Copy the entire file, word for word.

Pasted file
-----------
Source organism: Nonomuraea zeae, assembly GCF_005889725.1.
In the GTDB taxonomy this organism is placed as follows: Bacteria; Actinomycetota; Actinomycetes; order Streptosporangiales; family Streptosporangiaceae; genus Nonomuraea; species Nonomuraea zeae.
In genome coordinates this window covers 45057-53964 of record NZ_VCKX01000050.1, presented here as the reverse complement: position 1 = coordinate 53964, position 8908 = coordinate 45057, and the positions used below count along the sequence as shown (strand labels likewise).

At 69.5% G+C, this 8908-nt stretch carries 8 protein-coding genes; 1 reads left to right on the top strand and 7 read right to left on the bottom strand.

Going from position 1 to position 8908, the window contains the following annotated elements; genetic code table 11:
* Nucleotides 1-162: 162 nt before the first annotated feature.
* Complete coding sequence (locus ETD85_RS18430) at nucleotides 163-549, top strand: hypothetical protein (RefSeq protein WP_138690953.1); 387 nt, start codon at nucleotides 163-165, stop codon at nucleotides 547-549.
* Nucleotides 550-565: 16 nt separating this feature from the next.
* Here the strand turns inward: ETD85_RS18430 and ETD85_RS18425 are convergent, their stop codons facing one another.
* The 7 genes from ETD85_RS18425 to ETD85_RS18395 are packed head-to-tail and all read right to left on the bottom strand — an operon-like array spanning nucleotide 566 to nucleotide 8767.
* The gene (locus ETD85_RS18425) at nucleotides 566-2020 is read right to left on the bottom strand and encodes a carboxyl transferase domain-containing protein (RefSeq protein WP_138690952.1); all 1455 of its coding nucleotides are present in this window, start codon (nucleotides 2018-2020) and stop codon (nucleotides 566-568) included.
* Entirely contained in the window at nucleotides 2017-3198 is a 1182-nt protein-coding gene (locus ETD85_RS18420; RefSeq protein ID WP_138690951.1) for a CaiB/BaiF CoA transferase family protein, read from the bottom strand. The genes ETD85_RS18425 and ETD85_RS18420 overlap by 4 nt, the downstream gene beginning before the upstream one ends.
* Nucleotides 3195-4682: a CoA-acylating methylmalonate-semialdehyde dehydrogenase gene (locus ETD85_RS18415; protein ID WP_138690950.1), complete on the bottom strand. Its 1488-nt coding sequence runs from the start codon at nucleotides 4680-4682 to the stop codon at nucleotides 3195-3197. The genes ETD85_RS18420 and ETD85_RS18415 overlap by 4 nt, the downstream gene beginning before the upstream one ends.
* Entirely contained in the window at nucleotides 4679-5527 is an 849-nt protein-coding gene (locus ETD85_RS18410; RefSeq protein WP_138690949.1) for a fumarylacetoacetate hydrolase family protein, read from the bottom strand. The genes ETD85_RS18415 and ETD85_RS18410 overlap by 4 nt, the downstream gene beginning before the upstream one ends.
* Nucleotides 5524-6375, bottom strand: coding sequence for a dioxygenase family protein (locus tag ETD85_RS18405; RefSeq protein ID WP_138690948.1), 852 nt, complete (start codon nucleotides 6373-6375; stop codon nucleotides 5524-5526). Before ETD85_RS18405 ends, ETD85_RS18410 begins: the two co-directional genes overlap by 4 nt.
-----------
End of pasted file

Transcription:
Source organism: Nonomuraea zeae, assembly GCF_005889725.1.
In the GTDB taxonomy this organism is placed as follows: Bacteria; Actinomycetota; Actinomycetes; order Streptosporangiales; family Streptosporangiaceae; genus Nonomuraea; species Nonomuraea zeae.
In genome coordinates this window covers 45057-53964 of record NZ_VCKX01000050.1, presented here as the reverse complement: position 1 = coordinate 53964, position 8908 = coordinate 45057, and the positions used below count along the sequence as shown (strand labels likewise).

At 69.5% G+C, this 8908-nt stretch carries 8 protein-coding genes; 1 reads left to right on the top strand and 7 read right to left on the bottom strand.

Going from position 1 to position 8908, the window contains the following annotated elements; genetic code table 11:
* Nucleotides 1-162: 162 nt before the first annotated feature.
* Complete coding sequence (locus ETD85_RS18430) at nucleotides 163-549, top strand: hypothetical protein (RefSeq protein WP_138690953.1); 387 nt, start codon at nucleotides 163-165, stop codon at nucleotides 547-549.
* Nucleotides 550-565: 16 nt separating this feature from the next.
* Here the strand turns inward: ETD85_RS18430 and ETD85_RS18425 are convergent, their stop codons facing one another.
* The 7 genes from ETD85_RS18425 to ETD85_RS18395 are packed head-to-tail and all read right to left on the bottom strand — an operon-like array spanning nucleotide 566 to nucleotide 8767.
* The gene (locus ETD85_RS18425) at nucleotides 566-2020 is read right to left on the bottom strand and encodes a carboxyl transferase domain-containing protein (RefSeq protein WP_138690952.1); all 1455 of its coding nucleotides are present in this window, start codon (nucleotides 2018-2020) and stop codon (nucleotides 566-568) included.
* Entirely contained in the window at nucleotides 2017-3198 is a 1182-nt protein-coding gene (locus ETD85_RS18420; RefSeq protein ID WP_138690951.1) for a CaiB/BaiF CoA transferase family protein, read from the bottom strand. The genes ETD85_RS18425 and ETD85_RS18420 overlap by 4 nt, the downstream gene beginning before the upstream one ends.
* Nucleotides 3195-4682: a CoA-acylating methylmalonate-semialdehyde dehydrogenase gene (locus ETD85_RS18415; protein ID WP_138690950.1), complete on the bottom strand. Its 1488-nt coding sequence runs from the start codon at nucleotides 4680-4682 to the stop codon at nucleotides 3195-3197. The genes ETD85_RS18420 and ETD85_RS18415 overlap by 4 nt, the downstream gene beginning before the upstream one ends.
* Entirely contained in the window at nucleotides 4679-5527 is an 849-nt protein-coding gene (locus ETD85_RS18410; RefSeq protein WP_138690949.1) for a fumarylacetoacetate hydrolase family protein, read from the bottom strand. The genes ETD85_RS18415 and ETD85_RS18410 overlap by 4 nt, the downstream gene beginning before the upstream one ends.
* Nucleotides 5524-6375, bottom strand: coding sequence for a dioxygenase family protein (locus tag ETD85_RS18405; RefSeq protein ID WP_138690948.1), 852 nt, complete (start codon nucleotides 6373-6375; stop codon nucleotides 5524-5526). Before ETD85_RS18405 ends, ETD85_RS18410 begins: the two co-directional genes overlap by 4 nt.